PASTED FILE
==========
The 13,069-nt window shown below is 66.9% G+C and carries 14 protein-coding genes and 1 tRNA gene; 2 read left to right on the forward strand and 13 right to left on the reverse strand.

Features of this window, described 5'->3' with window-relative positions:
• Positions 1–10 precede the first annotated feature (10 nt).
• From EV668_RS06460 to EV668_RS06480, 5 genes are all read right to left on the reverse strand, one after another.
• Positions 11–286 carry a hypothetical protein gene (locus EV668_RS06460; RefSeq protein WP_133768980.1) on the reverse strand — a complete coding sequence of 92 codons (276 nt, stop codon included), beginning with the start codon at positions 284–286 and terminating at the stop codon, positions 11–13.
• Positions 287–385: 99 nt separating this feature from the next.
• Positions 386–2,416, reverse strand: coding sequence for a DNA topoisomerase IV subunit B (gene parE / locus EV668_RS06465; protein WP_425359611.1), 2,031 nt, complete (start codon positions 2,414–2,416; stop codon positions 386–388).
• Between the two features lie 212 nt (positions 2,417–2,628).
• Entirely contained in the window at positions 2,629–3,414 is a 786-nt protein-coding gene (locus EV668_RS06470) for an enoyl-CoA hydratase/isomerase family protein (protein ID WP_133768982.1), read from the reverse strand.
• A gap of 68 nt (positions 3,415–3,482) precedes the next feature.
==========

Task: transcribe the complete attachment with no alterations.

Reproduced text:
The 13,069-nt window shown below is 66.9% G+C and carries 14 protein-coding genes and 1 tRNA gene; 2 read left to right on the forward strand and 13 right to left on the reverse strand.

Features of this window, described 5'->3' with window-relative positions:
• Positions 1–10 precede the first annotated feature (10 nt).
• From EV668_RS06460 to EV668_RS06480, 5 genes are all read right to left on the reverse strand, one after another.
• Positions 11–286 carry a hypothetical protein gene (locus EV668_RS06460; RefSeq protein WP_133768980.1) on the reverse strand — a complete coding sequence of 92 codons (276 nt, stop codon included), beginning with the start codon at positions 284–286 and terminating at the stop codon, positions 11–13.
• Positions 287–385: 99 nt separating this feature from the next.
• Positions 386–2,416, reverse strand: coding sequence for a DNA topoisomerase IV subunit B (gene parE / locus EV668_RS06465; protein WP_425359611.1), 2,031 nt, complete (start codon positions 2,414–2,416; stop codon positions 386–388).
• Between the two features lie 212 nt (positions 2,417–2,628).
• Entirely contained in the window at positions 2,629–3,414 is a 786-nt protein-coding gene (locus EV668_RS06470) for an enoyl-CoA hydratase/isomerase family protein (protein ID WP_133768982.1), read from the reverse strand.
• A gap of 68 nt (positions 3,415–3,482) precedes the next feature.